Two other signals were reported in this system by T13. Their companion g at P = 197.8 days could correspond roughly to the signal detected at 205 days –althoughthe upper limit of their 99% HDI is 203.5 days – but as discussed above, its significance and interpretation are doubtful. The periodicity of candidate e is found in the six-Keplerian model, but this model is clearly disfavoured by the data. Additionally, signals with periods P ~ 41–42 days and P ~ 37–39 days were found in the , bisector, and FWHM time series, indicating that these frequencies are associated with activity phenomena; they are close to the period of candidate e. More importantly, in the spectral window function of the data set employed by T13 the ~236-day peak is much more prominent than in our data set, probably because of the longer observation time-span (Fig. 18). The 236-day alias of P = 41.9 days (the rotational period present in the inactive time series) is P = 35.6 days, not far from the frequency of candidate e. Depending on the detailed structure of the sampling window, the aliased period may have more power than the real signal (Dawson & Fabrycky 2010).

Concerning the long-term drift attributed to stellar activity, the posterior distribution of the polynomial coefficients resemble closely the priors imposed from the analysis of the time series (Table A.1). The conversion constant between and RV is found to be (22.2 ± 2.2)  m s-1/dex, which is higher than the value expected for this type of star according to Lovis et al. (2011a), which is around 12.1  m s-1 per unit of , but where the error in the calibration coefficients has not been considered. This could indicate the presence of long-period planets in the system. However, the dispersion around the fit by Lovis et al. (2011a) is large, and it would be premature to conclude based on this discrepancy.

thumbnail Fig. 16

Posterior distributions of the amplitude (top row) and eccentricity (bottom row) of the four Keplerian curves used to model the HARPS radial velocities of HD 40307. The grey dotted curves represent the eccentricity prior. To facilitate comparison, the axis scales are the same for all signals.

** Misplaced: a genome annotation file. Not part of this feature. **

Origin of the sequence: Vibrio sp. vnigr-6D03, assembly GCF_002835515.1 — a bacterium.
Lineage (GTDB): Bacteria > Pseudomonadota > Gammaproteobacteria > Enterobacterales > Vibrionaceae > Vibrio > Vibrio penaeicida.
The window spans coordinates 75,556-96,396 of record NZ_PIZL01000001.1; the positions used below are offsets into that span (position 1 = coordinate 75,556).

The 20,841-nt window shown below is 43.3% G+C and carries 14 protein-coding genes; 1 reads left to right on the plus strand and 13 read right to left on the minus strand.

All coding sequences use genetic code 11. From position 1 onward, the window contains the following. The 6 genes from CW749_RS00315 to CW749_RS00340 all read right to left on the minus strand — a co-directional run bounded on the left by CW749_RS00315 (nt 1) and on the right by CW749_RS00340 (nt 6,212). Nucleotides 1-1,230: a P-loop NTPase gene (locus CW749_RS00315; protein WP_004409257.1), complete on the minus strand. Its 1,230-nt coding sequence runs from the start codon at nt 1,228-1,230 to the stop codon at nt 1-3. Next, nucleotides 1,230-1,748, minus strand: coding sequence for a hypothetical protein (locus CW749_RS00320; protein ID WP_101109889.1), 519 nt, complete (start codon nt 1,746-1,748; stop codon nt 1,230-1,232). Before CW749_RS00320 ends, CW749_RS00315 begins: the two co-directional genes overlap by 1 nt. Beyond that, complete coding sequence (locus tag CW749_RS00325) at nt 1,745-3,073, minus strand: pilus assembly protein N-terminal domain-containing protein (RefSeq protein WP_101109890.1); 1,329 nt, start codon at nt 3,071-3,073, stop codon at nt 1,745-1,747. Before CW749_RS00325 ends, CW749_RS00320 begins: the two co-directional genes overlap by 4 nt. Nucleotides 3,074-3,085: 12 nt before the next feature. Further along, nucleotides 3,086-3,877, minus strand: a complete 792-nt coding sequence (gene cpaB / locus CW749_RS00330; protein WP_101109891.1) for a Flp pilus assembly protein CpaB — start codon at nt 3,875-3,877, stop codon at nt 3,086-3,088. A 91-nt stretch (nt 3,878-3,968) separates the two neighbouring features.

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thumbnail Fig. 17

Radial velocity data phase-folded to the best-fit period of each of the four Keplerian curves used in the final modelling of HD 40307 after subtracting the effect of the remaining signals and the long-term drift. The error bars include the additional noise term (see text). The inactive data set is plotted using filled red circles, while for the active data set we chose lighter empty circles. This promptly shows that the dispersion around the model is largely caused by the active data set. The blue lines represent the 95-% highest density interval (HDI).

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thumbnail Fig. 18

HD 40307. Window function around the one-year alias (0.00273 cycles/day) for the data set used by T13 (solid curve), consisting of the inactive data set plus a few points taken during commissioning. The corresponding spectral window function for the data set analysed here is shown as a dotted curve. The frequency corresponding to 236 days is indicated by the vertical dashed line.

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7. HD 204313

Ségransan et al. (2010) discovered a companion to HD 204313 with msini = 4MJ on a 5-yr period orbit based on CORALIE measurements. HARPS data were obtained on this system starting in 2006, and they permitted Mayor et al. (2011) to announce the presence of an additional Neptune-mass planet on an inner orbit of 34.9 days. More recently, Robertson et al. (2012) combined the Ségransan et al. (2010) data set with 36 RV measurements obtained at McDonald observatory that span almost eight years. They reported an additional 1.7-MJ companion on an outer orbit with P ~ 2800 days. The authors stated that the combined baseline of both data sets is responsible for the detection of this outer planet in 3:2 resonance with the first detected companion. Here we revisited this system using 28 new CORALIE data points taken between August 2009 and October 2014 and 95 HARPS data points obtained between May 2006 and October 2014, together with the already published data from CORALIE and McDonald data. Of the 104 CORALIE data points, 56 were obtained after the instrument upgrade in 2007, which mainly increased the efficiency of the spectrograph. This led to a reduced photon noise uncertainty on a given target and exposure time, but did not improve the overall precision of around 5 m s-1. Additionally, the hardware changes (see Ségransan et al. 2010 for details) introduced a zero-point offset of around 20  m s-1. For this reason, the data taken before and after the upgrade were modelled as if they had been taken by different instruments7. The data span 13 yr and contain 215 points. The weighted mean error of the measurements is 63  cm s-1. Two HARPS data points (BJD = 2 453 951 and BJD = 2 456 468) were discarded because they had an unusually low signal-to-noise ratio or exhibited an anomalous CCF (high contrast), probably linked to an incorrect background correction. The data are presented in Table 10.

Table 10

HARPS and CORALIE measurements of HD 204313.